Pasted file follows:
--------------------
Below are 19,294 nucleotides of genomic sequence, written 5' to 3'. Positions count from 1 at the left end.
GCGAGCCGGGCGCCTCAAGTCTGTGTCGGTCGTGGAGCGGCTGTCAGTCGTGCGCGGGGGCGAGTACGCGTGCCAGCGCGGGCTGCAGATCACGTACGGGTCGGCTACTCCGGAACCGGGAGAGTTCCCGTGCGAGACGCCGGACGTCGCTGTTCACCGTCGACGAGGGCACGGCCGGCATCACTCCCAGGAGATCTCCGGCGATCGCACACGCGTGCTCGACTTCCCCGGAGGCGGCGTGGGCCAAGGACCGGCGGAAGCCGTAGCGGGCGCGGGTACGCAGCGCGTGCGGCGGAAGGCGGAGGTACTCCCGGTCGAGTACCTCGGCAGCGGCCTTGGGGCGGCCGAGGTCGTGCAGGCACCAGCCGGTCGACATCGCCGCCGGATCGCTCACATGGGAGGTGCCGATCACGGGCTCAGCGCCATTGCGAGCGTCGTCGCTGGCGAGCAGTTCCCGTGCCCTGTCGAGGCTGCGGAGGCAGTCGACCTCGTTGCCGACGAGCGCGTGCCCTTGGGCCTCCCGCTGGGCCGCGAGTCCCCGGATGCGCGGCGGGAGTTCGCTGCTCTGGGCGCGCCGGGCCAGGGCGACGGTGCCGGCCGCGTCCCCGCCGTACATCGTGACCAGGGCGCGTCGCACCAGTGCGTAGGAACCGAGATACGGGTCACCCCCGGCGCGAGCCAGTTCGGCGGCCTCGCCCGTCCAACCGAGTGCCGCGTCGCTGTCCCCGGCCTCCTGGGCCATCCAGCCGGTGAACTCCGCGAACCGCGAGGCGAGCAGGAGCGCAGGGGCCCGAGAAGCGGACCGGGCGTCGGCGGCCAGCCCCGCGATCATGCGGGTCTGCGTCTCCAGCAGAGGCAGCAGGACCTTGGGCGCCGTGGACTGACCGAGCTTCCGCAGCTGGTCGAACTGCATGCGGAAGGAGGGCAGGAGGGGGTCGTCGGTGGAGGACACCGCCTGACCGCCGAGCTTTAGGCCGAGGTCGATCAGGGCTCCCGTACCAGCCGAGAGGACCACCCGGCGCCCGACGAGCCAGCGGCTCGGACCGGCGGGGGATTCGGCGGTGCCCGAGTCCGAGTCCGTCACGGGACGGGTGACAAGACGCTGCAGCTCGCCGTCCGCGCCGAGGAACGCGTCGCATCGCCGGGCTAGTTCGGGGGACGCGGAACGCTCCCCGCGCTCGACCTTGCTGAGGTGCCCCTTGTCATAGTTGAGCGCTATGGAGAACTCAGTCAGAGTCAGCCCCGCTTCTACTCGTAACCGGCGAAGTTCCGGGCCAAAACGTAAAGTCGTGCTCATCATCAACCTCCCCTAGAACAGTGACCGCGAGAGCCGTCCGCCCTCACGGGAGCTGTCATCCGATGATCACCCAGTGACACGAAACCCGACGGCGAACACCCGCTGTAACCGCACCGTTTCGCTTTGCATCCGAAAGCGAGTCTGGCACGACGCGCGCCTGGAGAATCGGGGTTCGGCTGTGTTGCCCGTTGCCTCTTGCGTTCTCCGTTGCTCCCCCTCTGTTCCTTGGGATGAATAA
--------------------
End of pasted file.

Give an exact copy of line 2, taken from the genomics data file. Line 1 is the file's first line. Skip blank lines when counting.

GCGAGCCGGGCGCCTCAAGTCTGTGTCGGTCGTGGAGCGGCTGTCAGTCGTGCGCGGGGGCGAGTACGCGTGCCAGCGCGGGCTGCAGATCACGTACGGGTCGGCTACTCCGGAACCGGGAGAGTTCCCGTGCGAGACGCCGGACGTCGCTGTTCACCGTCGACGAGGGCACGGCCGGCATCACTCCCAGGAGATCTCCGGCGATCGCACACGCGTGCTCGACTTCCCCGGAGGCGGCGTGGGCCAAGGACCGGCGGAAGCCGTAGCGGGCGCGGGTACGCAGCGCGTGCGGCGGAAGGCGGAGGTACTCCCGGTCGAGTACCTCGGCAGCGGCCTTGGGGCGGCCGAGGTCGTGCAGGCACCAGCCGGTCGACATCGCCGCCGGATCGCTCACATGGGAGGTGCCGATCACGGGCTCAGCGCCATTGCGAGCGTCGTCGCTGGCGAGCAGTTCCCGTGCCCTGTCGAGGCTGCGGAGGCAGTCGACCTCGTTGCCGACGAGCGCGTGCCCTTGGGCCTCCCGCTGGGCCGCGAGTCCCCGGATGCGCGGCGGGAGTTCGCTGCTCTGGGCGCGCCGGGCCAGGGCGACGGTGCCGGCCGCGTCCCCGCCGTACATCGTGACCAGGGCGCGTCGCACCAGTGCGTAGGAACCGAGATACGGGTCACCCCCGGCGCGAGCCAGTTCGGCGGCCTCGCCCGTCCAACCGAGTGCCGCGTCGCTGTCCCCGGCCTCCTGGGCCATCCAGCCGGTGAACTCCGCGAACCGCGAGGCGAGCAGGAGCGCAGGGGCCCGAGAAGCGGACCGGGCGTCGGCGGCCAGCCCCGCGATCATGCGGGTCTGCGTCTCCAGCAGAGGCAGCAGGACCTTGGGCGCCGTGGACTGACCGAGCTTCCGCAGCTGGTCGAACTGCATGCGGAAGGAGGGCAGGAGGGGGTCGTCGGTGGAGGACACCGCCTGACCGCCGAGCTTTAGGCCGAGGTCGATCAGGGCTCCCGTACCAGCCGAGAGGACCACCCGGCGCCCGACGAGCCAGCGGCTCGGACCGGCGGGGGATTCGGCGGTGCCCGAGTCCGAGTCCGTCACGGGACGGGTGACAAGACGCTGCAGCTCGCCGTCCGCGCCGAGGAACGCGTCGCATCGCCGGGCTAGTTCGGGGGACGCGGAACGCTCCCCGCGCTCGACCTTGCTGAGGTGCCCCTTGTCATAGTTGAGCGCTATGGAGAACTCAGTCAGAGTCAGCCCCGCTTCTACTCGTAACCGGCGAAGTTCCGGGCCAAAACGTAAAGTCGTGCTCATCATCAACCTCCCCTAGAACAGTGACCGCGAGAGCCGTCCGCCCTCACGGGAGCTGTCATCCGATGATCACCCAGTGACACGAAACCCGACGGCGAACACCCGCTGTAACCGCACCGTTTCGCTTTGCATCCGAAAGCGAGTCTGGCACGACGCGCGCCTGGAGAATCGGGGTTCGGCTGTGTTGCCCGTTGCCTCTTGCGTTCTCCGTTGCTCCCCCTCTGTTCCTTGGGATGAATAA